The new rules created a system of “filtering” and “protected” cautions and convictions. This is a concept that is commonly misunderstood, and is confused with the concept of convictions being “spent”. Convictions/cautions are spent as detailed above, but filtering only applies to standard and enhanced DBS certificates.
Convictions and cautions become “protected” after certain periods of time, save in some circumstances. Once they are protected they will become filtered from a standard and enhanced DBS check (save where they might be disclosed as “relevant information” on an enhanced check – more on this below).
When does a conviction or caution become “Protected”?
Generally adult police cautions will become protected after 6 years and youth cautions after 2 years.
Adult convictions where there was no custodial sentence become protected after 11 years, youth convictions where there was no custodial sentence become protected after 5.5 years.
Where someone has more than one conviction, and/or has received a prison sentence (including suspended sentences) all convictions will be disclosed and nothing will be protected.
There is also a proscribed list of offences maintained by the DBS whereby if a caution or conviction is obtained for one of these offences, that caution or conviction will never become protected. The proscribed list contains the most serious offences, and are typically violent/sexual offences – but the list does notably contain Actual Bodily Harm (ABH) and Section 1, child neglect/cruelty. Both offences can sometimes relate to facts that are relatively minor, but still be devastating to a career in a regulated sector.
As these rules have sometimes worked harsh outcomes, an appeal was recently heard before the Supreme Court. The Court ruled in favour of certain amendments to the two conviction rule, and the proscribed list rule in relation to youths. Changes with respect to these rules, and perhaps others, are anticipated towards the end of the year (Brexit/election pending); for details about the case please see this summary here: What is the impact of the 2019 Supreme Court criminal records decision?
What type of job needs a standard DBS check?
Not all employers are entitled to ask for a standard DBS check and it is unlawful for an employer to ask for an employee, or prospective employee, to obtain a standard DBS check where they are not entitle to. The DBS publishes an eligibility guide on whether a job requires a standard DBS check. Common roles where a standard check will be required are when applying to be an approved person/manager in financial services, when enrolling to become a qualified solicitor, barrister, legal executive, chartered or certified accountant, vet, actuary, or registered foreign lawyer.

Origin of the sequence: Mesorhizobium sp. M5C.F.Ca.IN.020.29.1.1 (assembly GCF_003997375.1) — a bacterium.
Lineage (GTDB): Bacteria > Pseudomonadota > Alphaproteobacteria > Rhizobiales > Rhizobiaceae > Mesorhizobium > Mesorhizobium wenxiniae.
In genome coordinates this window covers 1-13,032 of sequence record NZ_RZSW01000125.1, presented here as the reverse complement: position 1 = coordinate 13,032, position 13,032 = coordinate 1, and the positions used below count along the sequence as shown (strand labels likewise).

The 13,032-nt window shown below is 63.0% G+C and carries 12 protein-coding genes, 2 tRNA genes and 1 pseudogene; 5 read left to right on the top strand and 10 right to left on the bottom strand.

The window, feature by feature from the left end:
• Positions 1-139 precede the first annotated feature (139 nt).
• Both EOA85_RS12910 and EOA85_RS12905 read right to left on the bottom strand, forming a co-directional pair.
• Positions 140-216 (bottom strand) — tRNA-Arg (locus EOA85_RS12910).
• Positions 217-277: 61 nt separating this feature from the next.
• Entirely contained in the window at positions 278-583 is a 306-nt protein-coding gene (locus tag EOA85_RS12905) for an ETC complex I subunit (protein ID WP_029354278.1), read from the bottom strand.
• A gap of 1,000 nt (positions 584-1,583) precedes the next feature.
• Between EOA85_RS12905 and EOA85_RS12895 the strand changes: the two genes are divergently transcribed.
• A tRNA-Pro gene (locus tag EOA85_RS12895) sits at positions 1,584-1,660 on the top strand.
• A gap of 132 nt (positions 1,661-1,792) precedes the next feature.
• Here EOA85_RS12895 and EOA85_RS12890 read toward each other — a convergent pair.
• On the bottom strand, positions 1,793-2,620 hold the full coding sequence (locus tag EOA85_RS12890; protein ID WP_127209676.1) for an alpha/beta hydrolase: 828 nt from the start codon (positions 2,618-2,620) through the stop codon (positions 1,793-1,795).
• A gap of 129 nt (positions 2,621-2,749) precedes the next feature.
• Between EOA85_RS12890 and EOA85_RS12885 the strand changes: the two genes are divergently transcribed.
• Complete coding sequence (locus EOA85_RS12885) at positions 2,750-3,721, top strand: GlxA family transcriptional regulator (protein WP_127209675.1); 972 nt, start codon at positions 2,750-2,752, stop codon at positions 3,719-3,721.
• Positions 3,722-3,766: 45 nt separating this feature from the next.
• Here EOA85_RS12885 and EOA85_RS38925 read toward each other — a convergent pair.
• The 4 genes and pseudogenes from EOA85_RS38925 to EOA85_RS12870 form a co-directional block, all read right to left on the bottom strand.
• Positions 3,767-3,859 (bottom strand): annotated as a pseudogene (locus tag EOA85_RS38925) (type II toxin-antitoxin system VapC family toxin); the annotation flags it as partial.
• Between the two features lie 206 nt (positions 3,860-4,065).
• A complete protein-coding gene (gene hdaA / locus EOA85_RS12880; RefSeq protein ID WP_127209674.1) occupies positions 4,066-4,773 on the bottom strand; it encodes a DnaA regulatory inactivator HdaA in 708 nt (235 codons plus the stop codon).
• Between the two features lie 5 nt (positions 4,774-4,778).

If information is incorrectly disclosed on a Standard DBS certificate, this will typically be because there has been a recording error, such as with a basic check. A fairly common problem at the moment with standard/enhanced DBS checks is the disclosure of protected conditional cautions – conditional cautions are sometimes incorrectly registered on the Police National Computer (PNC) as convictions and so have continued to be disclosed in circumstances where they should have been filtered.
As an Employer how should I ask for a Standard or Enhanced DBS check?
Employers need to be careful when asking prospective employees about criminal records where a standard or enhanced DBS check is required. The recommended formulation of words is:
Even for individuals that might have a number of police cautions, they do not need to disclose anything on an employment application form if they are protected. They may however be disclosed as “relevant information” on an enhanced DBS check depending on the facts.
What will show on an Enhanced DBS check?
The same filtering rules that apply to standard certificates also apply to enhanced DBS certificates but in addition the police can also disclose “relevant information”. This information does not need necessarily to relate to criminal records, but typically does. Relevant information extends further than protected convictions and cautions, and may relate to arrest/investigation records where no charges were filed, acquittals or collapsed trials. It is also possible for a partner’s/spouse’s criminal record to be disclosed on a certificate.
If information is disclosed on an Enhanced DBS certificate, this can be appealed with the DBS directly, then to the Independent Monitor, then finally Judicial Review.
For a further overview of the rules related to Enhanced DBS Certificates, please visit here: What Shows up on an Enhanced DBS check?
Enhanced & Barred List check
In addition to the Enhanced DBS check there is also an Enhanced DBS check with Barred list checks. There are two barred lists, one where people can not undertake regulated work with children, the other is related to vulnerable adults. Individuals can be placed on one or both lists. If someone has been barred, if a barred list check is requested, this will show up on the Enhanced Certificate.
In practice if a simple Enhanced DBS check is applied for, namley without a barred list check, the DBS will monitor if that person is on the barred list as it is a criminal offence under Section 7 of the Safeguarding Vulnerable Groups Act 2006 to apply for regulated role whilst barred. If someone does apply for an Enhanced DBS check whilst barred, they will almost certainly be referred to the police for investigation.
Can I ask an employee to provide me their police subject access record?
Some employers have in the past required prospective employees to undertake a subject access request (otherwise know as a “right of access” request) under the Data Protection Act 1998 (now 2018 Act).
It is a criminal offence, know as “Enforced Subject Access”, under Section 184 of the Data Protection Act 2018 to require an employee to provide an employer with their police subject access records.
Is a Police Certificate the same as a DBS record?
A police certificate is issued by ACRO and is criminal record background check used in relation to Visa applications. For further details about police certificates, please visit here: What is an ACRO Police Certificate?
If a mistake has been made in the disclosure of information on a Basic or Standard DBS certificate, this can be challenged, and the DBS will rectify the situation – often the issue will be how long the rectification will take, and will the delay result in the loss of an employment opportunity. If a job has been lost as the result of a mistake and delay, then the DBS may be liable for damages.
Where information has been disclosed on an enhanced DBS check as relevant information, this will likely not be a mistake on the DBS’ part, but may be open to a challenge on the basis that the disclosure is neither reasonable nor proportionate.